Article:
Barry Egan (1879-1954) was born in Cork and was the grandson of William Egan the founder of the noted Cork jewellery firm (1820). He went to Paris as a young man and studied the art of ecclesiastical furnishings and silversmithing. On his return to Cork, he established ‘Egans’ as a centre of excellence in those areas. He was both Chairman and Manager of the firm. He was a founder member of the Irish Tourist Association and served a term as its President. In 1920, when he was both President of Cork Chamber of Commerce and acting Lord Mayor following the death of Terence McSwiney, the family business was destroyed during the burning of Cork. He was forced to spend some time in Paris for his own safety. In June 1927, he was elected to the Dáil Éireann as a Cumann na nGaedhal member and served until 1932. He did not seek re-election in 1932 but was an unsuccessful candidate in the following year. He died at his house, Charlotte House on Queen Street on 3 March 1954.
Members were appointed to gauge the perspective of commercial Cork and to work closely with the Incorporated Chamber, who deemed the treaty as absolutely necessary for the future of the country.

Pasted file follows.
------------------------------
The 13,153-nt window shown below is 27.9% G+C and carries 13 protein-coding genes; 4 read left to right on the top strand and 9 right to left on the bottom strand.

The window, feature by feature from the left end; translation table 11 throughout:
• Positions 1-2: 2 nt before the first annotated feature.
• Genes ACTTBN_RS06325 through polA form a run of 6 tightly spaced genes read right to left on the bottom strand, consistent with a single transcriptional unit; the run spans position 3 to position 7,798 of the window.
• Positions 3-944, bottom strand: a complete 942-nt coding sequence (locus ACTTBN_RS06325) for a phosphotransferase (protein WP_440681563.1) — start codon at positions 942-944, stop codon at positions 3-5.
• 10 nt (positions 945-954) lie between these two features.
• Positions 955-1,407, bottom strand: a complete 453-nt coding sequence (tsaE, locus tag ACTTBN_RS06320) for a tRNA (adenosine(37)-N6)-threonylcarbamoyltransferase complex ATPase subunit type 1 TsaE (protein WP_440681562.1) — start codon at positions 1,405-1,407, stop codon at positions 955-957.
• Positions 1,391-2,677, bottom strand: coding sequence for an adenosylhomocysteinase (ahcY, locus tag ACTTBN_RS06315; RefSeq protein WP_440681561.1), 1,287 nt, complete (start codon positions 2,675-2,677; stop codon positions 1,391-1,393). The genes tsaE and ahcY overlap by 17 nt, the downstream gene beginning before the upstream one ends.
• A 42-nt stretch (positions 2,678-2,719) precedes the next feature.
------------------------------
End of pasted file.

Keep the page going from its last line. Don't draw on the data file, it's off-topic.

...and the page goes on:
4.16 Anglo-Irish Treaty Stances, 1921 The War of Independence situation was much alleviated after the proclamation of a Truce in July 1921. On 29 December 1921, a special meeting of the Cork Chamber of Commerce was held at the Victoria Hotel to afford members their views on the Treaty, and to take such joint action as may be decided upon. At the meeting, members were appointed to gauge the perspective of commercial Cork and to work closely with the Incorporated Chamber, who deemed the treaty as absolutely necessary for the future of the country. Overall the commercial community wanted a unified voice of support that could be sent to the Dáil. The Chamber President T P Dowdall proposed the following resolution, which was passed unanimously and without amendment; “We, the members of the Cork Chamber of Commerce, assembled at a special meeting, record our considered opinion that the proposed Treaty, which contains a very substantial measure of freedom and the potentiality of its fuller development ought to be ratified by Dáil Éireann. We appeal to all Irish citizens to unite in working the Treaty, and we call on the city representatives to support the ratification and to help free the country from imminent moral and economic chaos”.